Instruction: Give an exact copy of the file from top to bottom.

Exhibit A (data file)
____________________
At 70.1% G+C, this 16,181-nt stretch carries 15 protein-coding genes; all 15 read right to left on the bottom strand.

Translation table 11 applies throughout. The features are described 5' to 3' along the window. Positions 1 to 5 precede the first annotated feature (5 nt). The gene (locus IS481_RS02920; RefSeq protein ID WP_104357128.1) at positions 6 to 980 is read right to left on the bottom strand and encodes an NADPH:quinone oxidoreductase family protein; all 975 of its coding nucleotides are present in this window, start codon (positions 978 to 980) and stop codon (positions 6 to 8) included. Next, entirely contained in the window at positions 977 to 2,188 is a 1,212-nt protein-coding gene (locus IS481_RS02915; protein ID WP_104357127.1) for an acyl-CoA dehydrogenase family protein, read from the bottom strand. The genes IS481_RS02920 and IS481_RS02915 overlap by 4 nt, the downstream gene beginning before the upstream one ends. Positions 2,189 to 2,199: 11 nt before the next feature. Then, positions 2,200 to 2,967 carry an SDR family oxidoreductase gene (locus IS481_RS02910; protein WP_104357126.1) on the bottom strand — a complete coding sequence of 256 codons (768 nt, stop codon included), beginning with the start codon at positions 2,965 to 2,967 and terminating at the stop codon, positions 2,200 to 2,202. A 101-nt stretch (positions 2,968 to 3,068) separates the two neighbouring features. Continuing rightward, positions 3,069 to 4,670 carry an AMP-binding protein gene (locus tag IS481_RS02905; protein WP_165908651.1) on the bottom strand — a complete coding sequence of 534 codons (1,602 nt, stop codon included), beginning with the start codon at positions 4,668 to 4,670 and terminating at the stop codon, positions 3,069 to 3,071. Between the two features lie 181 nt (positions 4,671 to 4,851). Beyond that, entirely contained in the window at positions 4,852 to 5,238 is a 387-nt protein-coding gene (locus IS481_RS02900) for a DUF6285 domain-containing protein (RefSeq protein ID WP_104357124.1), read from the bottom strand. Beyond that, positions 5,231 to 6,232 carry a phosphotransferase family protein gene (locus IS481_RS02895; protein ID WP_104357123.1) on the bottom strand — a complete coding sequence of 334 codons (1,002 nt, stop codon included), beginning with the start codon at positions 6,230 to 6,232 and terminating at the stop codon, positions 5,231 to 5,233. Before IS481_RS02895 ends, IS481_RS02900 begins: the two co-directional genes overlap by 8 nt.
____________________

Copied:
At 70.1% G+C, this 16,181-nt stretch carries 15 protein-coding genes; all 15 read right to left on the bottom strand.

Translation table 11 applies throughout. The features are described 5' to 3' along the window. Positions 1 to 5 precede the first annotated feature (5 nt). The gene (locus IS481_RS02920; RefSeq protein ID WP_104357128.1) at positions 6 to 980 is read right to left on the bottom strand and encodes an NADPH:quinone oxidoreductase family protein; all 975 of its coding nucleotides are present in this window, start codon (positions 978 to 980) and stop codon (positions 6 to 8) included. Next, entirely contained in the window at positions 977 to 2,188 is a 1,212-nt protein-coding gene (locus IS481_RS02915; protein ID WP_104357127.1) for an acyl-CoA dehydrogenase family protein, read from the bottom strand. The genes IS481_RS02920 and IS481_RS02915 overlap by 4 nt, the downstream gene beginning before the upstream one ends. Positions 2,189 to 2,199: 11 nt before the next feature. Then, positions 2,200 to 2,967 carry an SDR family oxidoreductase gene (locus IS481_RS02910; protein WP_104357126.1) on the bottom strand — a complete coding sequence of 256 codons (768 nt, stop codon included), beginning with the start codon at positions 2,965 to 2,967 and terminating at the stop codon, positions 2,200 to 2,202. A 101-nt stretch (positions 2,968 to 3,068) separates the two neighbouring features. Continuing rightward, positions 3,069 to 4,670 carry an AMP-binding protein gene (locus tag IS481_RS02905; protein WP_165908651.1) on the bottom strand — a complete coding sequence of 534 codons (1,602 nt, stop codon included), beginning with the start codon at positions 4,668 to 4,670 and terminating at the stop codon, positions 3,069 to 3,071. Between the two features lie 181 nt (positions 4,671 to 4,851). Beyond that, entirely contained in the window at positions 4,852 to 5,238 is a 387-nt protein-coding gene (locus IS481_RS02900) for a DUF6285 domain-containing protein (RefSeq protein ID WP_104357124.1), read from the bottom strand. Beyond that, positions 5,231 to 6,232 carry a phosphotransferase family protein gene (locus IS481_RS02895; protein ID WP_104357123.1) on the bottom strand — a complete coding sequence of 334 codons (1,002 nt, stop codon included), beginning with the start codon at positions 6,230 to 6,232 and terminating at the stop codon, positions 5,231 to 5,233. Before IS481_RS02895 ends, IS481_RS02900 begins: the two co-directional genes overlap by 8 nt.